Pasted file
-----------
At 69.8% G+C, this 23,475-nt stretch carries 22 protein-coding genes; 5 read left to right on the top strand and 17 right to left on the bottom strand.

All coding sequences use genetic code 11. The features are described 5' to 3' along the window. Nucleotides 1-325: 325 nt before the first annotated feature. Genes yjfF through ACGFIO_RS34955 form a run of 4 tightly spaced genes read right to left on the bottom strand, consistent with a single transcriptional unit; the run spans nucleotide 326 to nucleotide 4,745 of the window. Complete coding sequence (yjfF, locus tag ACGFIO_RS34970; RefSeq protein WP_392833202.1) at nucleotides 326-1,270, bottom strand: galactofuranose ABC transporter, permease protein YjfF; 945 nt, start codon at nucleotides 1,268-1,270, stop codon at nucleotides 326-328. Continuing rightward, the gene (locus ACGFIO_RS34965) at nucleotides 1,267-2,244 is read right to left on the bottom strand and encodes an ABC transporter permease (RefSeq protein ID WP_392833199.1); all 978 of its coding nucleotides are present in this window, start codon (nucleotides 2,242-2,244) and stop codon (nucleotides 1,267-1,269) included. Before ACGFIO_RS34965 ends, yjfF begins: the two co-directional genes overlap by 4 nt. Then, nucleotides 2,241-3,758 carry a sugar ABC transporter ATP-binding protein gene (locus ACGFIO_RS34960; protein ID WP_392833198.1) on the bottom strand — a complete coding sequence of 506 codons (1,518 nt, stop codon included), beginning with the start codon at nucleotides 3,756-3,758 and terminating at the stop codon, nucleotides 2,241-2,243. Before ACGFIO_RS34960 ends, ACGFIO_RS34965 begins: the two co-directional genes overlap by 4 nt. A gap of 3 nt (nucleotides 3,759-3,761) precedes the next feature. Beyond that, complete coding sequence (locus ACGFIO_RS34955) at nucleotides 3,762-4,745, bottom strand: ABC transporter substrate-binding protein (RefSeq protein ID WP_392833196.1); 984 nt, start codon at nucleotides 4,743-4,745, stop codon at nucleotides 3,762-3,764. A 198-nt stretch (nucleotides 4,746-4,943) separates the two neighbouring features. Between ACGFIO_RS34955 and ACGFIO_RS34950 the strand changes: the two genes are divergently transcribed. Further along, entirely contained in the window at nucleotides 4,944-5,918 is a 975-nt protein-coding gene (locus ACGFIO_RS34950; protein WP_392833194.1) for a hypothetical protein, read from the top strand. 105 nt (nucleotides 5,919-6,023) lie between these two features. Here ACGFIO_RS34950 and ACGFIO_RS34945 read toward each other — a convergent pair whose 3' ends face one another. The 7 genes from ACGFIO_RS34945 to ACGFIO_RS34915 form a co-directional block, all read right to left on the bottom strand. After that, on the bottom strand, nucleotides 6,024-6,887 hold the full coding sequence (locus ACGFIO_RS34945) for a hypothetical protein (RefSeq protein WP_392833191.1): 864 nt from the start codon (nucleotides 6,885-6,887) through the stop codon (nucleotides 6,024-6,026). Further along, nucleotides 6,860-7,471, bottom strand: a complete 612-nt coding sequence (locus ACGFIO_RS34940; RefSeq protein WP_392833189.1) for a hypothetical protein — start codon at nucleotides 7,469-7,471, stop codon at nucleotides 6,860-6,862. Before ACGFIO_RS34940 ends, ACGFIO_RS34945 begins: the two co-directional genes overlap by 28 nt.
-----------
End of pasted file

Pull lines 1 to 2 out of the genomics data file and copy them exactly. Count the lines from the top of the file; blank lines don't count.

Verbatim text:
At 69.8% G+C, this 23,475-nt stretch carries 22 protein-coding genes; 5 read left to right on the top strand and 17 right to left on the bottom strand.

All coding sequences use genetic code 11. The features are described 5' to 3' along the window. Nucleotides 1-325: 325 nt before the first annotated feature. Genes yjfF through ACGFIO_RS34955 form a run of 4 tightly spaced genes read right to left on the bottom strand, consistent with a single transcriptional unit; the run spans nucleotide 326 to nucleotide 4,745 of the window. Complete coding sequence (yjfF, locus tag ACGFIO_RS34970; RefSeq protein WP_392833202.1) at nucleotides 326-1,270, bottom strand: galactofuranose ABC transporter, permease protein YjfF; 945 nt, start codon at nucleotides 1,268-1,270, stop codon at nucleotides 326-328. Continuing rightward, the gene (locus ACGFIO_RS34965) at nucleotides 1,267-2,244 is read right to left on the bottom strand and encodes an ABC transporter permease (RefSeq protein ID WP_392833199.1); all 978 of its coding nucleotides are present in this window, start codon (nucleotides 2,242-2,244) and stop codon (nucleotides 1,267-1,269) included. Before ACGFIO_RS34965 ends, yjfF begins: the two co-directional genes overlap by 4 nt. Then, nucleotides 2,241-3,758 carry a sugar ABC transporter ATP-binding protein gene (locus ACGFIO_RS34960; protein ID WP_392833198.1) on the bottom strand — a complete coding sequence of 506 codons (1,518 nt, stop codon included), beginning with the start codon at nucleotides 3,756-3,758 and terminating at the stop codon, nucleotides 2,241-2,243. Before ACGFIO_RS34960 ends, ACGFIO_RS34965 begins: the two co-directional genes overlap by 4 nt. A gap of 3 nt (nucleotides 3,759-3,761) precedes the next feature. Beyond that, complete coding sequence (locus ACGFIO_RS34955) at nucleotides 3,762-4,745, bottom strand: ABC transporter substrate-binding protein (RefSeq protein ID WP_392833196.1); 984 nt, start codon at nucleotides 4,743-4,745, stop codon at nucleotides 3,762-3,764. A 198-nt stretch (nucleotides 4,746-4,943) separates the two neighbouring features. Between ACGFIO_RS34955 and ACGFIO_RS34950 the strand changes: the two genes are divergently transcribed. Further along, entirely contained in the window at nucleotides 4,944-5,918 is a 975-nt protein-coding gene (locus ACGFIO_RS34950; protein WP_392833194.1) for a hypothetical protein, read from the top strand. 105 nt (nucleotides 5,919-6,023) lie between these two features. Here ACGFIO_RS34950 and ACGFIO_RS34945 read toward each other — a convergent pair whose 3' ends face one another. The 7 genes from ACGFIO_RS34945 to ACGFIO_RS34915 form a co-directional block, all read right to left on the bottom strand. After that, on the bottom strand, nucleotides 6,024-6,887 hold the full coding sequence (locus ACGFIO_RS34945) for a hypothetical protein (RefSeq protein WP_392833191.1): 864 nt from the start codon (nucleotides 6,885-6,887) through the stop codon (nucleotides 6,024-6,026). Further along, nucleotides 6,860-7,471, bottom strand: a complete 612-nt coding sequence (locus ACGFIO_RS34940; RefSeq protein WP_392833189.1) for a hypothetical protein — start codon at nucleotides 7,469-7,471, stop codon at nucleotides 6,860-6,862. Before ACGFIO_RS34940 ends, ACGFIO_RS34945 begins: the two co-directional genes overlap by 28 nt.